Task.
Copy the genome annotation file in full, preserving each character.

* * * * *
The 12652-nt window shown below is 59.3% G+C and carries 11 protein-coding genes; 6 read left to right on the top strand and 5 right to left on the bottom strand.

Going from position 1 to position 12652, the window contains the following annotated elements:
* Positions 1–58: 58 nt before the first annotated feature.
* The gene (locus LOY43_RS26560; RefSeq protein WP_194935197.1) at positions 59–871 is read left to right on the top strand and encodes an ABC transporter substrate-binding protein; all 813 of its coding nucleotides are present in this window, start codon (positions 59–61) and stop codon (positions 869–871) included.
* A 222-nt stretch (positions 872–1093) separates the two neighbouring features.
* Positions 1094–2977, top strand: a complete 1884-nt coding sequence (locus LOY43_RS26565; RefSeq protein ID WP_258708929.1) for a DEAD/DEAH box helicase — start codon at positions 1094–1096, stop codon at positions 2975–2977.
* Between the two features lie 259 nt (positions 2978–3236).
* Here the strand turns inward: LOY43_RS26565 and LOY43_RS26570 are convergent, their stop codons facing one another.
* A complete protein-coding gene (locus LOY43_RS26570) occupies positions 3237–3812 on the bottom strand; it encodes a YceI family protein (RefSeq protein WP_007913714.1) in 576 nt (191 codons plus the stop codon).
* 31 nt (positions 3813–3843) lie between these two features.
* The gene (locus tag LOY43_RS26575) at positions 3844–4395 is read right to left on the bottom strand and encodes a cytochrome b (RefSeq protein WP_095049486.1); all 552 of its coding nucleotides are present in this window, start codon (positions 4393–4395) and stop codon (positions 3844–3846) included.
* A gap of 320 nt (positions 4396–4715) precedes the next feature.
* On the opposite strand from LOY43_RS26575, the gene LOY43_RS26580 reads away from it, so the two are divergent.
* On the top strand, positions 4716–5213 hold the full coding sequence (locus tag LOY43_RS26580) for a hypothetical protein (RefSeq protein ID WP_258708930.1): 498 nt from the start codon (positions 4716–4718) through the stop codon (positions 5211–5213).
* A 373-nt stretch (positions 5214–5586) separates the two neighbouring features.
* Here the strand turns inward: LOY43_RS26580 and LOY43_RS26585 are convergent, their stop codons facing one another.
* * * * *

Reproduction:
The 12652-nt window shown below is 59.3% G+C and carries 11 protein-coding genes; 6 read left to right on the top strand and 5 right to left on the bottom strand.

Going from position 1 to position 12652, the window contains the following annotated elements:
* Positions 1–58: 58 nt before the first annotated feature.
* The gene (locus LOY43_RS26560; RefSeq protein WP_194935197.1) at positions 59–871 is read left to right on the top strand and encodes an ABC transporter substrate-binding protein; all 813 of its coding nucleotides are present in this window, start codon (positions 59–61) and stop codon (positions 869–871) included.
* A 222-nt stretch (positions 872–1093) separates the two neighbouring features.
* Positions 1094–2977, top strand: a complete 1884-nt coding sequence (locus LOY43_RS26565; RefSeq protein ID WP_258708929.1) for a DEAD/DEAH box helicase — start codon at positions 1094–1096, stop codon at positions 2975–2977.
* Between the two features lie 259 nt (positions 2978–3236).
* Here the strand turns inward: LOY43_RS26565 and LOY43_RS26570 are convergent, their stop codons facing one another.
* A complete protein-coding gene (locus LOY43_RS26570) occupies positions 3237–3812 on the bottom strand; it encodes a YceI family protein (RefSeq protein WP_007913714.1) in 576 nt (191 codons plus the stop codon).
* 31 nt (positions 3813–3843) lie between these two features.
* The gene (locus tag LOY43_RS26575) at positions 3844–4395 is read right to left on the bottom strand and encodes a cytochrome b (RefSeq protein WP_095049486.1); all 552 of its coding nucleotides are present in this window, start codon (positions 4393–4395) and stop codon (positions 3844–3846) included.
* A gap of 320 nt (positions 4396–4715) precedes the next feature.
* On the opposite strand from LOY43_RS26575, the gene LOY43_RS26580 reads away from it, so the two are divergent.
* On the top strand, positions 4716–5213 hold the full coding sequence (locus tag LOY43_RS26580) for a hypothetical protein (RefSeq protein ID WP_258708930.1): 498 nt from the start codon (positions 4716–4718) through the stop codon (positions 5211–5213).
* A 373-nt stretch (positions 5214–5586) separates the two neighbouring features.
* Here the strand turns inward: LOY43_RS26580 and LOY43_RS26585 are convergent, their stop codons facing one another.